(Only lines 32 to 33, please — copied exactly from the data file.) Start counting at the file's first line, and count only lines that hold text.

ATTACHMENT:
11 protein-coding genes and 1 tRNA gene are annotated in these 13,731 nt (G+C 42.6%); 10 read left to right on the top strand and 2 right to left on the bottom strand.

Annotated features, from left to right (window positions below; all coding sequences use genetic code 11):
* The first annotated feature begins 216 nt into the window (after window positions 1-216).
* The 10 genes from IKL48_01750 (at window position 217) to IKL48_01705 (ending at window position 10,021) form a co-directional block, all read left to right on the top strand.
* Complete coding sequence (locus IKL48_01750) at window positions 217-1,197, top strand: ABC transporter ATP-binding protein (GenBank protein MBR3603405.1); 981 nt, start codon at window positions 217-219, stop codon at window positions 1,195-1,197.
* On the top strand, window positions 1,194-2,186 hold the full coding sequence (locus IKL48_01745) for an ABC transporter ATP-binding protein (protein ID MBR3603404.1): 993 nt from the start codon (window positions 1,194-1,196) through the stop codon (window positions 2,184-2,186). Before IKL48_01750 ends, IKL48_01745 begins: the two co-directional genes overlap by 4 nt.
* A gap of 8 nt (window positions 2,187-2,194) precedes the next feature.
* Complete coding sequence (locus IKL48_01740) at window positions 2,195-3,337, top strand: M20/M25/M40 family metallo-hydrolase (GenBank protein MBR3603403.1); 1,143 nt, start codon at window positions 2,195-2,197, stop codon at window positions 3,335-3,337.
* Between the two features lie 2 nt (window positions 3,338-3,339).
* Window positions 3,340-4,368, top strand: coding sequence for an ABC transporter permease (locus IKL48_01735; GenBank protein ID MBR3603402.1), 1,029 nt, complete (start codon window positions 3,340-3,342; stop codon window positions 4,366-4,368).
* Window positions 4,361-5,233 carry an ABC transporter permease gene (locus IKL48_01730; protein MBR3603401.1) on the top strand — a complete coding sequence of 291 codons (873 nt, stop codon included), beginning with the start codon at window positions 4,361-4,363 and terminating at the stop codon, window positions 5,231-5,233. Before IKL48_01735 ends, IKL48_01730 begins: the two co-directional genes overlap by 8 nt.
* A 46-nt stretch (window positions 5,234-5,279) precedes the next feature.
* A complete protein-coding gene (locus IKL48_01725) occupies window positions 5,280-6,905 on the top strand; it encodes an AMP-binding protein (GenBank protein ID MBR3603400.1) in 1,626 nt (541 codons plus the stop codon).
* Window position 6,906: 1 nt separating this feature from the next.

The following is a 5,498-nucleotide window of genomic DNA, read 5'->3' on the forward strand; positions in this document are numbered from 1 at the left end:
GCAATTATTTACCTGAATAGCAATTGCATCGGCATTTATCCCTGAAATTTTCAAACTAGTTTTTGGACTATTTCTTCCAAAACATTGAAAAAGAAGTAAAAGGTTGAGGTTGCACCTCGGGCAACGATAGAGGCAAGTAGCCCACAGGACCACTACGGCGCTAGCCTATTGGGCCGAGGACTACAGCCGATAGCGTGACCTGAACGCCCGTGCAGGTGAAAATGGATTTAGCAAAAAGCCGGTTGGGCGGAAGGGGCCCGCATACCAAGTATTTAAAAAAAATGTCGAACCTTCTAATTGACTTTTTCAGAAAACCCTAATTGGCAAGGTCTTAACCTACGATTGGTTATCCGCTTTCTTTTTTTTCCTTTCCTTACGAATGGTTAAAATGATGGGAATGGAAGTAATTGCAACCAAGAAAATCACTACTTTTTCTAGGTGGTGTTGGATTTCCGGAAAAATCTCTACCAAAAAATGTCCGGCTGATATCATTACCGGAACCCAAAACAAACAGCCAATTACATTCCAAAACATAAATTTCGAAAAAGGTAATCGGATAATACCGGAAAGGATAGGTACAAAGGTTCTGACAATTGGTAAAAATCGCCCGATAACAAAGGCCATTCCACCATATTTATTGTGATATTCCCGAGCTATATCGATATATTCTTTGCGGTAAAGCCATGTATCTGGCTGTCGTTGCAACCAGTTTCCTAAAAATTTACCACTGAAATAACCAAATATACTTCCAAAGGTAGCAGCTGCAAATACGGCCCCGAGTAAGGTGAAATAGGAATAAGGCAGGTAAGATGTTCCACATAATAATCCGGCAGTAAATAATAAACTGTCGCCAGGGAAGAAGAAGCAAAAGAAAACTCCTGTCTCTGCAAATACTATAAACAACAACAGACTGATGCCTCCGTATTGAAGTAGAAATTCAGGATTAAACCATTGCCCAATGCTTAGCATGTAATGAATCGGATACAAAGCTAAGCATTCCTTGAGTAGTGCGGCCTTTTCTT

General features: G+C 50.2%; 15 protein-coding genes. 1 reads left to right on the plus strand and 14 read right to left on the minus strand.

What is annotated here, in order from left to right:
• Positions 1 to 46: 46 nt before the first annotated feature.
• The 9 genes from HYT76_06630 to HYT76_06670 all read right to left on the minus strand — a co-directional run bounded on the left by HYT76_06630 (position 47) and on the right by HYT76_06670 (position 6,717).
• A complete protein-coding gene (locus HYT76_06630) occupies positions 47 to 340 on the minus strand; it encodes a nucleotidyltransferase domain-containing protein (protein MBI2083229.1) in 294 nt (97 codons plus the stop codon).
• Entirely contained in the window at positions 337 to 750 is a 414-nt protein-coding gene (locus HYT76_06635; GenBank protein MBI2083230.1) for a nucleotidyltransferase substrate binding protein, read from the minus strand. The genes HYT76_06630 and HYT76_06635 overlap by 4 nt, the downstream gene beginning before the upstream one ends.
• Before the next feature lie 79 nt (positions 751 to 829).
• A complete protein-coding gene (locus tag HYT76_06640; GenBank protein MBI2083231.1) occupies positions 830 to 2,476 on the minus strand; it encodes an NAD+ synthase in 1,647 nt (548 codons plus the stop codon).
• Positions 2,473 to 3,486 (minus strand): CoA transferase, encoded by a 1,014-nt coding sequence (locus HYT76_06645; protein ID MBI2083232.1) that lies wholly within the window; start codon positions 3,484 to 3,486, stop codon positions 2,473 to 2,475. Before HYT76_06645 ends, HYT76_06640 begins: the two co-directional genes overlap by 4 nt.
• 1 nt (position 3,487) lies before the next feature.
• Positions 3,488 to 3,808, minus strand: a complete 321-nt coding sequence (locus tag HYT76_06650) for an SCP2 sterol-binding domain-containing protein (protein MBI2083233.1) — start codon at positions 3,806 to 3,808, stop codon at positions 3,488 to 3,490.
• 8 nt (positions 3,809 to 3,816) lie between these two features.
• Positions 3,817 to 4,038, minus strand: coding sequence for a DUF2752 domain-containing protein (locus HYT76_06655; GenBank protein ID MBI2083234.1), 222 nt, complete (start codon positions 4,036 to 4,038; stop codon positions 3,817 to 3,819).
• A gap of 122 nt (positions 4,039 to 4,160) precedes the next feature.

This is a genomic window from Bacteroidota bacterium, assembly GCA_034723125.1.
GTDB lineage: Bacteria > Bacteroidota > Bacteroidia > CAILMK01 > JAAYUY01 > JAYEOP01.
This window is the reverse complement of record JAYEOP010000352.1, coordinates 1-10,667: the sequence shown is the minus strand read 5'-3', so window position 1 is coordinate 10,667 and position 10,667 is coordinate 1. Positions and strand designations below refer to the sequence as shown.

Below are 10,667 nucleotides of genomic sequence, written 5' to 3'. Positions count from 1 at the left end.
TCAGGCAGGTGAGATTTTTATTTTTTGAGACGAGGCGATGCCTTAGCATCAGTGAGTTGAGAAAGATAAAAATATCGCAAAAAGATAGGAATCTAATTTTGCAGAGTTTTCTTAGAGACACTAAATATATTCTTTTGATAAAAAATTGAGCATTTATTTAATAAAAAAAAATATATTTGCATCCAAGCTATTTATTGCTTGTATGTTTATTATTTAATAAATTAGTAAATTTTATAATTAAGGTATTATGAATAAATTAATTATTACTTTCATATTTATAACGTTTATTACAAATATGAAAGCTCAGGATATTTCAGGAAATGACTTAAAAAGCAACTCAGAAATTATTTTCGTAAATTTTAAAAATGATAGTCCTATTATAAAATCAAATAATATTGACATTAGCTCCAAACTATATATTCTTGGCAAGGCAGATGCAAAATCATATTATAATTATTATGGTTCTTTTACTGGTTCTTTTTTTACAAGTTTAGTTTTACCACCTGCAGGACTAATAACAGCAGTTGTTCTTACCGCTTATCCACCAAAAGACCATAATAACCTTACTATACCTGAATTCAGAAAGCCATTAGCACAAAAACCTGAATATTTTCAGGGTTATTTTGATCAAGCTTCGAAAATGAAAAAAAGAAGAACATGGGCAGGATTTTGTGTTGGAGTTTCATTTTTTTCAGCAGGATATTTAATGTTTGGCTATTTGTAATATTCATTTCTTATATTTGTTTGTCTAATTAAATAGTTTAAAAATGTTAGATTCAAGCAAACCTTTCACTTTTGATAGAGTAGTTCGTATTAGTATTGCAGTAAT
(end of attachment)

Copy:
GTDB lineage: Bacteria > Bacteroidota > Bacteroidia > CAILMK01 > JAAYUY01 > JAYEOP01.
This window is the reverse complement of record JAYEOP010000352.1, coordinates 1-10,667: the sequence shown is the minus strand read 5'-3', so window position 1 is coordinate 10,667 and position 10,667 is coordinate 1. Positions and strand designations below refer to the sequence as shown.